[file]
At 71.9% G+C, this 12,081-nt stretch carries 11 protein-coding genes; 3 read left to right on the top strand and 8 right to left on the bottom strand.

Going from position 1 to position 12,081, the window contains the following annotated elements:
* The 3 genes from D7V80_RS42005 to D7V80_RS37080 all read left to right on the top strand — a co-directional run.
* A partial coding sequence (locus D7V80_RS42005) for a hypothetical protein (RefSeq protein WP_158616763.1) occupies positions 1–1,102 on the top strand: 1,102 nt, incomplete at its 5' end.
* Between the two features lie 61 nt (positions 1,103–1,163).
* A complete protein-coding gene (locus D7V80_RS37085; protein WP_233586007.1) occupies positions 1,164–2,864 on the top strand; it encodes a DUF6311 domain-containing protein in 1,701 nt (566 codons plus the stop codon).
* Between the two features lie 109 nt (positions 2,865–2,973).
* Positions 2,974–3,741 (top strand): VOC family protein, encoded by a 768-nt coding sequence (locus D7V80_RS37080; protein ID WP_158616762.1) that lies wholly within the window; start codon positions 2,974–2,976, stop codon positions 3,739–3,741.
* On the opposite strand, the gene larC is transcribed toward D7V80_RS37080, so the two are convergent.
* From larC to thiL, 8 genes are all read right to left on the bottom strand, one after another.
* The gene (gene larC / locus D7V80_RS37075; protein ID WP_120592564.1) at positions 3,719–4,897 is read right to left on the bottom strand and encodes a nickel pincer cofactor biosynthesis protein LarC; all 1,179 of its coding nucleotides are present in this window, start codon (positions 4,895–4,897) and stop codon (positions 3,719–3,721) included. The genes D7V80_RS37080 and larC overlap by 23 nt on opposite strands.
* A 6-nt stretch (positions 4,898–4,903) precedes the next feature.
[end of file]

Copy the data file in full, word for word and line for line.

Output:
At 71.9% G+C, this 12,081-nt stretch carries 11 protein-coding genes; 3 read left to right on the top strand and 8 right to left on the bottom strand.

Going from position 1 to position 12,081, the window contains the following annotated elements:
* The 3 genes from D7V80_RS42005 to D7V80_RS37080 all read left to right on the top strand — a co-directional run.
* A partial coding sequence (locus D7V80_RS42005) for a hypothetical protein (RefSeq protein WP_158616763.1) occupies positions 1–1,102 on the top strand: 1,102 nt, incomplete at its 5' end.
* Between the two features lie 61 nt (positions 1,103–1,163).
* A complete protein-coding gene (locus D7V80_RS37085; protein WP_233586007.1) occupies positions 1,164–2,864 on the top strand; it encodes a DUF6311 domain-containing protein in 1,701 nt (566 codons plus the stop codon).
* Between the two features lie 109 nt (positions 2,865–2,973).
* Positions 2,974–3,741 (top strand): VOC family protein, encoded by a 768-nt coding sequence (locus D7V80_RS37080; protein ID WP_158616762.1) that lies wholly within the window; start codon positions 2,974–2,976, stop codon positions 3,739–3,741.
* On the opposite strand, the gene larC is transcribed toward D7V80_RS37080, so the two are convergent.
* From larC to thiL, 8 genes are all read right to left on the bottom strand, one after another.
* The gene (gene larC / locus D7V80_RS37075; protein ID WP_120592564.1) at positions 3,719–4,897 is read right to left on the bottom strand and encodes a nickel pincer cofactor biosynthesis protein LarC; all 1,179 of its coding nucleotides are present in this window, start codon (positions 4,895–4,897) and stop codon (positions 3,719–3,721) included. The genes D7V80_RS37080 and larC overlap by 23 nt on opposite strands.
* A 6-nt stretch (positions 4,898–4,903) precedes the next feature.